When any given subject pops ups, maybe after years, it seems that subject inevitably pops up again right away.
Case in point: In this space on Jan. 28, I mentioned that Floyd A. Hutchins was retiring as superintendent of Litchfield Park after 35 years. That story was carried in a copy of The Enterprise from January 1959.
Days later as I scanned old copies of the Enterprise there in front of me is a picture of John Stock, the long-time superintendent of Litchfield Park giving a talk on the history of the park at the Beth Joseph Synagogue in Tupper Lake.
So I copied the story and gave it to my nephew, Kevin Littlefield, who is superintendent of Litchfield today. He succeeded Mr. Stock, went to work there right after college, and was named superintendent in 1983. Kevin then gave me copies of a long series of Litchfield stories Mr. Stock had written for the Watertown Daily Times.
Mrs. Kevin Littlefield is Patty Sparks, whose father, the late John Sparks, was a former Tupper Lake mayor and long-time Franklin County legislator and one of my best friends, so isn't it the coolest irony that newly-elected Tupper Lake town councilwoman Patty is now my niece?
Pieter Litchfield is president of Litchfield Park Corporation, and among many other positions, is a trustee of Paul Smith's College. My standing at the college was quite enhanced when I was director of public relations there because when the board of trustees would meet Pieter addressed me as "uncle" Howard now sometimes we think so much about mistakes that might happen we make them happen, as Pieter did so when Pieter was married at the Litchfield Castle the official performing the ceremonyyou guessed it called him Pieter Littlefield.
Ok, ok, hold your horses, I'm trying to get to the Litchfield story. The estate is located south of Tupper Lake on more than 12,000 acres on the shores of Lake Madeline. The property was purchased in 1893 by E. H. Litchfield and construction on a huge stone mansion of nearly a hundred rooms was started in 1911. Hundreds of Italian workers were brought in to do the construction.
Following then are short pieces from the John Stock series:
"In the late 1800's logging operations on the Raquette River involved the use of dams to back up water to improve the waterway for log drives. One dam in particular at the Setting Pole Rapids backed up water as far as Tupper Lake and the area known as the Junction was flooded. Early settlers eyeing the flat lowlands blew a hole in the dam and began to build houses in the area. But timber operators added onto the dam and the junction began to flood again. Tupper Lake settlers miffed by the rising waters blew another hole in it.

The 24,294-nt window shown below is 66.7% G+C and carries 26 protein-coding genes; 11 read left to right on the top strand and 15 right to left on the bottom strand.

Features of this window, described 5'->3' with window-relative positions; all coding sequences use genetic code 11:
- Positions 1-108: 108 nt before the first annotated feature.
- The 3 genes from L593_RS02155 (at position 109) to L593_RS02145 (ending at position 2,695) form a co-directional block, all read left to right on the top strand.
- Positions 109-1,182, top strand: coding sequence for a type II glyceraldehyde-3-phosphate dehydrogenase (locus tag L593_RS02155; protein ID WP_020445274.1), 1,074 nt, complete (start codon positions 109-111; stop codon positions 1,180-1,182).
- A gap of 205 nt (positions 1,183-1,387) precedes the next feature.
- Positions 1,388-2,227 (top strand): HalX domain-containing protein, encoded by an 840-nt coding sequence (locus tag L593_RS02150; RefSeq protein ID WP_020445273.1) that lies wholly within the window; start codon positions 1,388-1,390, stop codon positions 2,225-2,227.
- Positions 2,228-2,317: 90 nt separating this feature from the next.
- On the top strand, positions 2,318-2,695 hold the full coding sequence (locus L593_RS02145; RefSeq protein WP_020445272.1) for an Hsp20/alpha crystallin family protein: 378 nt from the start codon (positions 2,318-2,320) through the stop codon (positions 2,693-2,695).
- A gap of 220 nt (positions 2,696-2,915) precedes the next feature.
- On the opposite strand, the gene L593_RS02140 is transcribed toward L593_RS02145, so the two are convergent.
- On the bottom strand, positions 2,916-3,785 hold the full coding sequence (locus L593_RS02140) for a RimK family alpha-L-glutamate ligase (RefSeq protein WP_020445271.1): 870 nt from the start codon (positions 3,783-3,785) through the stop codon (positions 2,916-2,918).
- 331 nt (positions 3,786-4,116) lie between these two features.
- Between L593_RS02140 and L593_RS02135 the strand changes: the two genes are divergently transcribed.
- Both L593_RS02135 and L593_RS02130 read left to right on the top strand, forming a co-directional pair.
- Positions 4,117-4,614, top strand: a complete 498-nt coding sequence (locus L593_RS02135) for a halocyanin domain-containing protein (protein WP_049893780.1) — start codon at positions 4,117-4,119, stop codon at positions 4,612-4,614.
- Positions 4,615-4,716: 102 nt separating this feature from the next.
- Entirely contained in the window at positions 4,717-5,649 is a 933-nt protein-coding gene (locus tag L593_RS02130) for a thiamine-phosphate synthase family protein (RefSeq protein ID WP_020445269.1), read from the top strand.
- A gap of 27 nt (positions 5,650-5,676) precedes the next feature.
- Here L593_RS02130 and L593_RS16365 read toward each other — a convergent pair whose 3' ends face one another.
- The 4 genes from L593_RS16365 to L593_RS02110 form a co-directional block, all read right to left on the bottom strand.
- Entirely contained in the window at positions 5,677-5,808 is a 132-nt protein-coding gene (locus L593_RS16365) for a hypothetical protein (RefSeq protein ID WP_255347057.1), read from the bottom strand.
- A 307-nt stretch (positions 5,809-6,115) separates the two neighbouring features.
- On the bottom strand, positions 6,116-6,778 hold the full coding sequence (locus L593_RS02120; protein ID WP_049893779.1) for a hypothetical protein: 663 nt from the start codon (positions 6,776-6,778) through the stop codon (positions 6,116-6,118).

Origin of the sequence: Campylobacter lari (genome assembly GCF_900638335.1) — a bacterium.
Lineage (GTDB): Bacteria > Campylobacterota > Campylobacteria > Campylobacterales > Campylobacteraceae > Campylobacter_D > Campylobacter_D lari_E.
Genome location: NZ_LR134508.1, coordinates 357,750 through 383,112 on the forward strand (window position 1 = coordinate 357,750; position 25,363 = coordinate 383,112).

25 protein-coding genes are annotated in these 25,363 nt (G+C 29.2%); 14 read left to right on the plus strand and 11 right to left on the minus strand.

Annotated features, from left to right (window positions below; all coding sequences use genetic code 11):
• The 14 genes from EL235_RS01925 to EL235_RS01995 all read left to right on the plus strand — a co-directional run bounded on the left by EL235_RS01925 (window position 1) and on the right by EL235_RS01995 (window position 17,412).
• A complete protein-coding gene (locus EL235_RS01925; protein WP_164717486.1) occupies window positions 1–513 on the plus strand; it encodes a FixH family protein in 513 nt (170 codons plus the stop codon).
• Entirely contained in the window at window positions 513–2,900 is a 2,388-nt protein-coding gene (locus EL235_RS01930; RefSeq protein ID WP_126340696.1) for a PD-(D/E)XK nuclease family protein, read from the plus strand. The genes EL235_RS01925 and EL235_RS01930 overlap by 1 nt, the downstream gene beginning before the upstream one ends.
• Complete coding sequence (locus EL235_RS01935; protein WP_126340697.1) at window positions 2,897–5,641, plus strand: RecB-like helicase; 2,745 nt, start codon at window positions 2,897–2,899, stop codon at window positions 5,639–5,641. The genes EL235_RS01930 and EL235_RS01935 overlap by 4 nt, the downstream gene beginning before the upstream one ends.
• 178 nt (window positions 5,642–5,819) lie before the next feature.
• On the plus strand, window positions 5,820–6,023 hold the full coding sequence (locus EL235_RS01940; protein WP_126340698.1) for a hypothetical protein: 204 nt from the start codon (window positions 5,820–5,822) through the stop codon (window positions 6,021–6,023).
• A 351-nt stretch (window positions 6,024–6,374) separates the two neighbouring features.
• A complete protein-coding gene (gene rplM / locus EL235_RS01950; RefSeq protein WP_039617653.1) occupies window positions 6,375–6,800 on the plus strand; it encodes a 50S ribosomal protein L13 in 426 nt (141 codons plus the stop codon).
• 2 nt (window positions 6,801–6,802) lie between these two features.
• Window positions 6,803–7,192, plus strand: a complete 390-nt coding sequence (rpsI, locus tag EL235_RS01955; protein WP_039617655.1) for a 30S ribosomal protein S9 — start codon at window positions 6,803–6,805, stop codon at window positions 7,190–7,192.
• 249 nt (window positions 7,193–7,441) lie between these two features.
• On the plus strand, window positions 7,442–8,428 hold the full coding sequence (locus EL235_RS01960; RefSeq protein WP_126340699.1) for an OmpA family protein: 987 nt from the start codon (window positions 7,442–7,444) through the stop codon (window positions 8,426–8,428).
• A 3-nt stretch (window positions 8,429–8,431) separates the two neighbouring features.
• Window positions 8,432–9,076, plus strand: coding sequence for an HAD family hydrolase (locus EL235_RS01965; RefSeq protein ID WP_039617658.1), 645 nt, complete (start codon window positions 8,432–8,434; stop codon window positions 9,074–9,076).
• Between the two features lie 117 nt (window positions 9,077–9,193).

[You see, those people are the ancestors of today's ARISE members in Tupper Lake, so I would caution not to get them further ticked off about the rails to trails controversy.]
Litchfield to the rescue
"Litchfield then came to the rescue. Concerned about flooding on his lands as well as at the Junction, Litchfield took operators to court [The family fortune had been founded in the legal profession in New York City] to prevent them from making the dam higher. His legal team won and the ruling is still known today as the Litchfield Injunction which saved the Junction.
Stocking with game
"In the early part of May 1896, after most of the snow had gone, five blacktail bucks arrived from Hagenbeck, the German zoo supplier. These were released and immediately disappeared. One of them was seen the next year but the rest vanished." [The estate was then 8,000 acres, fenced and patrolled daily by men who would repair damages to the fence caused by falling threes.]
"Later in the month, he received 13 fox squirrels that someone had trapped in Kentucky and 25 jackrabbits from Kansas. They stayed around the farm and were seen for the next month and then, they too, were gone. Seven English pheasants were released and an additional 100 fertile pheasant eggs were set to hatch under broody hens. Nothing more was ever recoded about them, but five more pheasant were released the next July.